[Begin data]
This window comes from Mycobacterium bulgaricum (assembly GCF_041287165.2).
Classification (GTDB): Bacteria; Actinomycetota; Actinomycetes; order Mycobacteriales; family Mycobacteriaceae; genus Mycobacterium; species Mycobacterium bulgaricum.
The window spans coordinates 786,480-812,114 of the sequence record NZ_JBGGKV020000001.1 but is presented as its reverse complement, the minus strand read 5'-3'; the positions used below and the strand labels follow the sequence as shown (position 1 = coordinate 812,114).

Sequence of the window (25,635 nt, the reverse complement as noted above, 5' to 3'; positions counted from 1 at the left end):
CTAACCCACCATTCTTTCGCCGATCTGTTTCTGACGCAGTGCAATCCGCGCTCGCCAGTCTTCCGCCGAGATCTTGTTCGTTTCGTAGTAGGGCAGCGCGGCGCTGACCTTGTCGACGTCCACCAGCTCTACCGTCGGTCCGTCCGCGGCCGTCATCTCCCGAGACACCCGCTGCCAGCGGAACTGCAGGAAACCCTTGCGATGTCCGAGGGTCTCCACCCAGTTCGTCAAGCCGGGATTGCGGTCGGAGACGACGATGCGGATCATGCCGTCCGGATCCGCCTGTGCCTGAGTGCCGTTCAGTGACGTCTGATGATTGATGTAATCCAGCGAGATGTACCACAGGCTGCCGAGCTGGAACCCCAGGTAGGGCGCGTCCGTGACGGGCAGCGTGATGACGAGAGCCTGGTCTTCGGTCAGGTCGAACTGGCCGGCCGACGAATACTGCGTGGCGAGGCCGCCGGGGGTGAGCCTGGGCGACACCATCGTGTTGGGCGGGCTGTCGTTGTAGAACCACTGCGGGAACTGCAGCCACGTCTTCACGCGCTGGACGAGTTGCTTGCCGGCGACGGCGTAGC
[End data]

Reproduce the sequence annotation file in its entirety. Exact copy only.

This window comes from Mycobacterium bulgaricum (assembly GCF_041287165.2).
Classification (GTDB): Bacteria; Actinomycetota; Actinomycetes; order Mycobacteriales; family Mycobacteriaceae; genus Mycobacterium; species Mycobacterium bulgaricum.
The window spans coordinates 786,480-812,114 of the sequence record NZ_JBGGKV020000001.1 but is presented as its reverse complement, the minus strand read 5'-3'; the positions used below and the strand labels follow the sequence as shown (position 1 = coordinate 812,114).

Sequence of the window (25,635 nt, the reverse complement as noted above, 5' to 3'; positions counted from 1 at the left end):
CTAACCCACCATTCTTTCGCCGATCTGTTTCTGACGCAGTGCAATCCGCGCTCGCCAGTCTTCCGCCGAGATCTTGTTCGTTTCGTAGTAGGGCAGCGCGGCGCTGACCTTGTCGACGTCCACCAGCTCTACCGTCGGTCCGTCCGCGGCCGTCATCTCCCGAGACACCCGCTGCCAGCGGAACTGCAGGAAACCCTTGCGATGTCCGAGGGTCTCCACCCAGTTCGTCAAGCCGGGATTGCGGTCGGAGACGACGATGCGGATCATGCCGTCCGGATCCGCCTGTGCCTGAGTGCCGTTCAGTGACGTCTGATGATTGATGTAATCCAGCGAGATGTACCACAGGCTGCCGAGCTGGAACCCCAGGTAGGGCGCGTCCGTGACGGGCAGCGTGATGACGAGAGCCTGGTCTTCGGTCAGGTCGAACTGGCCGGCCGACGAATACTGCGTGGCGAGGCCGCCGGGGGTGAGCCTGGGCGACACCATCGTGTTGGGCGGGCTGTCGTTGTAGAACCACTGCGGGAACTGCAGCCACGTCTTCACGCGCTGGACGAGTTGCTTGCCGGCGACGGCGTAGC